Dementia is characterized by an insidious and progressive loss of memory, disorientation,
cognitive decline, and affective flattening.
Accompanied by neuropsychological deficits such as aphasia, apraxia, agnosia or
disturbances in executive functioning.
Behavioural symptoms such as withdrawl, depression, delusions, motor restlessness,
wandering or aggression may complicate dementia, particularly in the advanced stages of the
A person who has impaired ability to retrieve past interactions from autobiographical memory
may repsond with increasing irritability or anxiety in situations that are actually or perceived
Combination of memory loss with other cognitive disturbances leads to a profound
deterioration of social competence.
Dementia creates a substantial burden on patients’ spouses, children and other carers.
Most common form of demetia is Alzheimer’s disease (AD), which accounts for approx. two
thirds of all dementing disorders.
The prevelance of AD increases steadily from about 1% in people 65+, to over 20% in the
ninth decade of life.
In some populations worldwide, the rates for AD have been reported to be lower than in
The conversion rate of mild cognitive impairment (MCI) to dementia is between 25% and
50% at 2to3 year followup.
A variant of AD is dementia with Lewy bodies (DLB), which is often associated with
parkinsonism, visual hallucinations, fluctuating vigilance, and intolerance of antipsychotic
Vascular dementia (VD) is the secondmost common form of demetia in countries with high
prevalence and 20% cases overlap with AD.
Frontotemporal dementia (FTD) compromises a spectrum of nonAlzheimer diseases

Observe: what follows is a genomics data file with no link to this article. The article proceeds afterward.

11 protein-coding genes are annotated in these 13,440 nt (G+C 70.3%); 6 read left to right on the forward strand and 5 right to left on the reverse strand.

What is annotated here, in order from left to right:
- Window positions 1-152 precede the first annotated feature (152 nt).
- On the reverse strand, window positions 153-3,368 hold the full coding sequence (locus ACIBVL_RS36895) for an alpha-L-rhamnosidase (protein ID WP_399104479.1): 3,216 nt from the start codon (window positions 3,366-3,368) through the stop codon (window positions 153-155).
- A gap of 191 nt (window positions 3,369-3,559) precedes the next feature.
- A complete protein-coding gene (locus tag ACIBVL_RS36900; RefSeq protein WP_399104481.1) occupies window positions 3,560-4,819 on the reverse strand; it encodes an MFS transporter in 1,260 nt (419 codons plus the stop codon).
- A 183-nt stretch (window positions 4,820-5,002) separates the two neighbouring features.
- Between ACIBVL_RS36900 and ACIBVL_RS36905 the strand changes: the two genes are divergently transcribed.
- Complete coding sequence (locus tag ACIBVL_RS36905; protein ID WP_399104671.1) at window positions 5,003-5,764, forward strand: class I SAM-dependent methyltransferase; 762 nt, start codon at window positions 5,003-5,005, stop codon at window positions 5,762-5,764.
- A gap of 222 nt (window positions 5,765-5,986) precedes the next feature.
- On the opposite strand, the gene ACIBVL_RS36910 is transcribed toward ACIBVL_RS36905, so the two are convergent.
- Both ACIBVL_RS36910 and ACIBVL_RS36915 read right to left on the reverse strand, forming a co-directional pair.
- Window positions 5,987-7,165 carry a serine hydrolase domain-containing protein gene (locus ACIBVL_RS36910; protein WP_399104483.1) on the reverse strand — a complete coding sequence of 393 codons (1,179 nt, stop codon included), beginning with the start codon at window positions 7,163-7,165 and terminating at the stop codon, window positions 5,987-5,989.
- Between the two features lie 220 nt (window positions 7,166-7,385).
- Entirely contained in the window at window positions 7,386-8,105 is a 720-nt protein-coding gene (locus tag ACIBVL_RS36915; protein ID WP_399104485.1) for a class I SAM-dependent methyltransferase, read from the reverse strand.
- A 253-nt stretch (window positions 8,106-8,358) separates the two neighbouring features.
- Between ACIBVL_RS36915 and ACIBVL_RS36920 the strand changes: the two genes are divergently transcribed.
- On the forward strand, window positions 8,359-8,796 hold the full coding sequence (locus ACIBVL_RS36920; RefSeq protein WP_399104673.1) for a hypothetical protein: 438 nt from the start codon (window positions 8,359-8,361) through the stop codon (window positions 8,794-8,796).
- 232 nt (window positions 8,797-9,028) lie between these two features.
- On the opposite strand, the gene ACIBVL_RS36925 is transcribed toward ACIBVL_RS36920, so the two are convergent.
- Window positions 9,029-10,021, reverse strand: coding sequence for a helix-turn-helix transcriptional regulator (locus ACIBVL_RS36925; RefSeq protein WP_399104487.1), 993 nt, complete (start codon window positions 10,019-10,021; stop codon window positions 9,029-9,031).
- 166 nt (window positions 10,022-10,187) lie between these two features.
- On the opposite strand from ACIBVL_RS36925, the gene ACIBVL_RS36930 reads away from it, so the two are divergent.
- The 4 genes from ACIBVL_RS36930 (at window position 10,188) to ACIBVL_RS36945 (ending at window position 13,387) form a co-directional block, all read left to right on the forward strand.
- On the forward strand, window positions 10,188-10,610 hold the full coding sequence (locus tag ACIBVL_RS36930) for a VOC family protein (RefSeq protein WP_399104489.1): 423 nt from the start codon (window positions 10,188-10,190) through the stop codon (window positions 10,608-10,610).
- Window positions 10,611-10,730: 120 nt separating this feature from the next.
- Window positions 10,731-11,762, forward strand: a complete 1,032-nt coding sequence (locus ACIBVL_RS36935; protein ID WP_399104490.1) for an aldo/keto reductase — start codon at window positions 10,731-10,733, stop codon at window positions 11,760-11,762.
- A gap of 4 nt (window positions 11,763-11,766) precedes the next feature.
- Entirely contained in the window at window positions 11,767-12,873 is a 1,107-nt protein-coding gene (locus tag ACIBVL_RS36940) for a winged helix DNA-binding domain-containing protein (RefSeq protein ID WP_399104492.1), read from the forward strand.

affecting the frontal lobe with predominating behavioural symptoms and personality change.
Genetic risk factors
The risk for developing AD is increased in firstdegree relatives of patients with AD,
suggesting a heritable component.
By age 90, relatives of AD patients have a cumilative risk of 15% to 20% for developing AD
compared to 5% in controls. Double concordance rates in MZ twins : 30% to 80%
DZ twins : 10% to 40%
However, familial AD accounts for only 13% of early onset cases and less than 0.01% of all
Late onset AD is associated with polymorphisms of the apolopoproteinE family on
chromosome 19, with ApoE4 conveying the greatest risk for developing AD.
Environmental risk factors
Age is the most significant risk factor for AD.
People with down’s syndrome may develop the disorder in their 40s.
Poor education and oestrogen depletion at menopause have also been discussed as putative
risk factors for AD.
Humans possess three isoforms of ApoE, namely ApoE3, and ApoE4, the most common one
being ApoE3, ApoE4 is found in about 15% and ApoE2 found in about 8% of individuals.
Abeta is usually produced in a minor pathway of APP metabolism thrugh the action of beta
and gammasecretase mediated by the availability of intracellular cholestrol.
Excessive production of abnormal Abet